Can a First-Time Buyer Get a Jumbo Loan?

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What is a jumbo loan?

In most parts of the U.S., “jumbo” means a mortgage larger than $417,000. In some high-cost areas like New York, the threshold is $625,000. This is not a limit on purchase price, but rather on the loan amount. So to buy a home for $500,000 with 20 percent down, a borrower needs $400,000 – not a jumbo loan.

Most jumbo loans are issued to homeowners upgrading to a more valuable home. Lately, however, more and more jumbo loans are being sought by first-time home buyers, particularly those employed in high-tech industries. In some expensive housing markets, like the San Francisco bay area, buyers struggle to find a home priced under the jumbo loan threshold.

Jumbo loan requirements

Requirements for jumbo loans are generally more stringent than for traditional loans. In fact, the larger the jumbo loan, the harder it can be to qualify. For loans up to $1.5 million, most lenders require a credit score of at least 700, a 20 percent down payment and cash reserves sufficient to cover up to 12 months of living expenses. For loans greater than $1.5 million, the lender may require 30 percent down and 18 months of cash reserves. Loans above $2.5 million could require even more cash up front (45 percent or more) and in reserve (up to 36 months).

First-timers will also need to carry a debt-to-income ratio of no more than 42 percent (lower for some lenders).

Low down payment jumbo loans

Some applicants will find jumbo loan lenders who require less than 20 percent down. In these cases, the borrower must be highly qualified – credit score of 720 or higher, significant assets, very solid income potential, and a debt-to-income ratio of no more than 38 percent. The loan, however, may not come with optimal terms. The lender will require private mortgage insurance, and will charge a higher interest rate.

The FHA guarantees jumbo loans of up to $729,750 in some areas. Borrowers only pay 3.5 percent down, but also pay fees and higher rates. Affluent buyers can sometimes finance 100% of a home purchase by using two or more forms of collateral against 20 percent to 40 percent of the loan value. These loans are generally offered by the bank where the borrower holds some assets.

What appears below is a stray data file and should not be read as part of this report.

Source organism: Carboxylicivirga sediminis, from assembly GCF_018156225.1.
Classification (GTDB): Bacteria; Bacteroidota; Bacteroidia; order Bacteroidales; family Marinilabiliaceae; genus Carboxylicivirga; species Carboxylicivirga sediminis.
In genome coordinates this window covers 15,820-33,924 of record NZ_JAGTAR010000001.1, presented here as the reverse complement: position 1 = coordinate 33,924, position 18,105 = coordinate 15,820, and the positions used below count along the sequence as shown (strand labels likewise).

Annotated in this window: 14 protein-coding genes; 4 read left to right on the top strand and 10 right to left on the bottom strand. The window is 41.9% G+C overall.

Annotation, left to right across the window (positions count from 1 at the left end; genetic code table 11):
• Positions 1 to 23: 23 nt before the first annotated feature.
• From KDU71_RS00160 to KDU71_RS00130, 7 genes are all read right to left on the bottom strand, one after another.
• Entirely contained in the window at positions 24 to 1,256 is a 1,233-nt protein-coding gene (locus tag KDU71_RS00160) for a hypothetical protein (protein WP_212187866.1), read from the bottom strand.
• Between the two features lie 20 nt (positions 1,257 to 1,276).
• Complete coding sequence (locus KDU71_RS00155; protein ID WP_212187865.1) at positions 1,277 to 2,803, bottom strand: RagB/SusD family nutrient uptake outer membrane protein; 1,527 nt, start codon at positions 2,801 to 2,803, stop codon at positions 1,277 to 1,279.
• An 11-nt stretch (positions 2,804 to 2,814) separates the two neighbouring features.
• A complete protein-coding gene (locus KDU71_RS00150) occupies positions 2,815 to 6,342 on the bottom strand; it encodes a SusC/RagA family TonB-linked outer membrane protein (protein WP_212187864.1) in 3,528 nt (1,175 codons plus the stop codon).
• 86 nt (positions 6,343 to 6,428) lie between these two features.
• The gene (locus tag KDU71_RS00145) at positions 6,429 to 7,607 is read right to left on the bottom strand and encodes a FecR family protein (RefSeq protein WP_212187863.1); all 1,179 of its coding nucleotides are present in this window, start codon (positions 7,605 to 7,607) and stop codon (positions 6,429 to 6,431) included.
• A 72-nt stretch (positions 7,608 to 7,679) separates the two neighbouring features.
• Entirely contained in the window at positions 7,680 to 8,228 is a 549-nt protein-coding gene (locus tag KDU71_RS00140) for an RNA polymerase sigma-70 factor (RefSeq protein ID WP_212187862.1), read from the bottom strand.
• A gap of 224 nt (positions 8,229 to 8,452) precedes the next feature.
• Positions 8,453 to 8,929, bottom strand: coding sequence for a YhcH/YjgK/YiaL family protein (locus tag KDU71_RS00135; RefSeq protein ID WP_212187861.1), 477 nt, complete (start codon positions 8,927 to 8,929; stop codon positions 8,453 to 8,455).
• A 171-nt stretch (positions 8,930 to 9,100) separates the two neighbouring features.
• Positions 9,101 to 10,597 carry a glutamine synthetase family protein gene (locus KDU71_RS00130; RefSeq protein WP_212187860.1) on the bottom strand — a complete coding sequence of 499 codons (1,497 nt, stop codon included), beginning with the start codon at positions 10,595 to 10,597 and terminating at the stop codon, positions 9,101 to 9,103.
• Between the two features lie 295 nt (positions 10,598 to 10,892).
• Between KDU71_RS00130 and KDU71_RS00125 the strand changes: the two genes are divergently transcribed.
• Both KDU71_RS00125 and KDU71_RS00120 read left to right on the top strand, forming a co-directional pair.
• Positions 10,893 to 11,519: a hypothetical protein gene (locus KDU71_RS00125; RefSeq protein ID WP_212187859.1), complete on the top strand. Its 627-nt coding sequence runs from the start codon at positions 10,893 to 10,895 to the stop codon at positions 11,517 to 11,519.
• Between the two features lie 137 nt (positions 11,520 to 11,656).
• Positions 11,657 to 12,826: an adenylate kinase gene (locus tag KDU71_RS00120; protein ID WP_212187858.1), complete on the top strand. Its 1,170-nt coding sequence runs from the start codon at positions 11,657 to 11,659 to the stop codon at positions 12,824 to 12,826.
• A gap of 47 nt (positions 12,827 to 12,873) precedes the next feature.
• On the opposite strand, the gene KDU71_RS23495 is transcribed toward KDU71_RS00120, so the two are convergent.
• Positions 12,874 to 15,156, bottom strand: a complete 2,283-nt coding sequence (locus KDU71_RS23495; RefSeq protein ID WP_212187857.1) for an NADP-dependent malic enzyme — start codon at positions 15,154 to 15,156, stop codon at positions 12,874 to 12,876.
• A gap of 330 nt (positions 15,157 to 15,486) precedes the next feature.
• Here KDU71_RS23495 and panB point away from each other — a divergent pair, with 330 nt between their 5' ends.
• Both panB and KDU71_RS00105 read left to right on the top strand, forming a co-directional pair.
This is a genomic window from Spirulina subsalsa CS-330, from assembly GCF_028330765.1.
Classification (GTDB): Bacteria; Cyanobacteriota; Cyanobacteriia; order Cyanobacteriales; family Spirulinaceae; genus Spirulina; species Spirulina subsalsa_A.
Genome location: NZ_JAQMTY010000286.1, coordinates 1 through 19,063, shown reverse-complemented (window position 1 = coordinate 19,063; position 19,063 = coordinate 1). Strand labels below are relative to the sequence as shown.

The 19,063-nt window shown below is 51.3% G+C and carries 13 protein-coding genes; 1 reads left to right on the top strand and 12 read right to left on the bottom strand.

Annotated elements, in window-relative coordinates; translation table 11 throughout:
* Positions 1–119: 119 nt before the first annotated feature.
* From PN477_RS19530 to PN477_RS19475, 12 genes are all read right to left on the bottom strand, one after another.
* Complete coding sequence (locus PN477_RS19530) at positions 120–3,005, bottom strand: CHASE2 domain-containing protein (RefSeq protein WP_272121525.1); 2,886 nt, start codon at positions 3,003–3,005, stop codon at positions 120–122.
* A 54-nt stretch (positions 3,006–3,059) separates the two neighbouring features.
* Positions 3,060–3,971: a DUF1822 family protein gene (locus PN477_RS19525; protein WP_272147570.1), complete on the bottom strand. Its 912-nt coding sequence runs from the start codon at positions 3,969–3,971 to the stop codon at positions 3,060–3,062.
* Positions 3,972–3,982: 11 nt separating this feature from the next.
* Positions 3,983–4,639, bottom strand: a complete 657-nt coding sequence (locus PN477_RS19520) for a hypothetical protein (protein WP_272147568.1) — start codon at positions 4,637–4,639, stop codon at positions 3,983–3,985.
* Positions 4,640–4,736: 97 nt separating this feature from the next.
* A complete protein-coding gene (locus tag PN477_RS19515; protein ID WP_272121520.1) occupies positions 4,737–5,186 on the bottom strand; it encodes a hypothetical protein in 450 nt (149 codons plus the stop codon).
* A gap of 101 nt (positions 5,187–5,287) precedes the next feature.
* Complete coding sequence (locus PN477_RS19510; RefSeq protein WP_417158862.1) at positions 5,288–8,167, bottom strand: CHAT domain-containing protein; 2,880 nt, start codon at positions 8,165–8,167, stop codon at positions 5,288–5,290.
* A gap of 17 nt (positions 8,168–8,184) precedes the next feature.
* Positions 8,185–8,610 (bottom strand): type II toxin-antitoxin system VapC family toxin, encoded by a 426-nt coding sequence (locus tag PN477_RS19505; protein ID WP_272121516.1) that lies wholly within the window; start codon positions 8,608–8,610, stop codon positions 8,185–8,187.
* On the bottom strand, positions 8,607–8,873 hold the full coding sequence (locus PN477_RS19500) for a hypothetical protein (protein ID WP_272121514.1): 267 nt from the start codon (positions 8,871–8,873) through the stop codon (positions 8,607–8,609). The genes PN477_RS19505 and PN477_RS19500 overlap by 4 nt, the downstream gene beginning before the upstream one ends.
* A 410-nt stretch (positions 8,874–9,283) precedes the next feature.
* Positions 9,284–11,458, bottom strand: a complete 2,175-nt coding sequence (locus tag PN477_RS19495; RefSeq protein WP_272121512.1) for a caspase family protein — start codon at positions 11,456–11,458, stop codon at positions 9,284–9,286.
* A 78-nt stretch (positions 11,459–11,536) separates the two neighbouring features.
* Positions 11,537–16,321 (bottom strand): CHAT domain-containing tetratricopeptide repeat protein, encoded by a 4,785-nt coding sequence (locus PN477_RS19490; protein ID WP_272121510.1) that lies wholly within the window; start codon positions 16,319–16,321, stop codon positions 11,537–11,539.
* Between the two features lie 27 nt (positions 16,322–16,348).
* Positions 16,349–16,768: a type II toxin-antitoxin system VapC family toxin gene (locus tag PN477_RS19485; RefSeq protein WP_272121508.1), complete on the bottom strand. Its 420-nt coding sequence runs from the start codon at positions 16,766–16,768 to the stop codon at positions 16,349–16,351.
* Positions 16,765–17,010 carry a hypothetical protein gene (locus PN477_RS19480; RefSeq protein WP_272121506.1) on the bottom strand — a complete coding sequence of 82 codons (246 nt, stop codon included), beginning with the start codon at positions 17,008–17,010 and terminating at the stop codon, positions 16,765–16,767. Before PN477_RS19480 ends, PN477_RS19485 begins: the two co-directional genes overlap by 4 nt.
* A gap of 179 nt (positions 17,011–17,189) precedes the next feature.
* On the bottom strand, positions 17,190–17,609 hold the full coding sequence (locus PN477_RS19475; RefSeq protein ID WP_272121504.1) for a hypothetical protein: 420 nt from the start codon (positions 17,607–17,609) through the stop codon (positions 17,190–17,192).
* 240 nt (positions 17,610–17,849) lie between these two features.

Qualifying for a jumbo loan can be harder for first time buyers, but not impossible. Lenders want to see that the borrower will be able to handle the hefty payments, particularly if he or she was previously renting for a much lower monthly amount. Transitioning to a high-income lifestyle can be challenging, and not everyone manages well.

Considerations for the first-time home buyer or the borrower seeking her first jumbo loan:

Know your credit score. Make sure your credit report is correct and that your credit score is good to excellent. The best interest rates go to individuals with the highest FICO scores.

Build up your cash reserve. The best jumbo loans are for 65 percent of a home’s value (compared with 80 percent for a traditional loan). That means you’ll need to make a down payment of at least 35 percent, or you may need to seek out a second loan to bring down the loan-to-value ratio on the primary mortgage.

Factor in all costs. An expensive home may require immediate remodeling, decorating and furnishing. Don’t forget to calculate any HOA fees and other monthly expenses, like landscaping services or a bigger utility bill. And set aside a prudent reserve for regular maintenance. The lender will want you to show that you understand – and can afford – all of these homeowner expenses.

Shop around. Some lenders are more cautions than others, and some are hesitant to offer jumbo loans to first-time buyers at all. Again, a great credit score is critical. The better your credit, the more lenders will be willing to work with you.

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Kimberly Rotter
Kimberly Rotter is a writer and editor in San Diego, CA. She and her husband have an emergency fund, two homes, a few vehicles, a handful of modest investments and minimal debt. Both are successfully self-employed, each in their own field. Learn more at RotterWrites.com.

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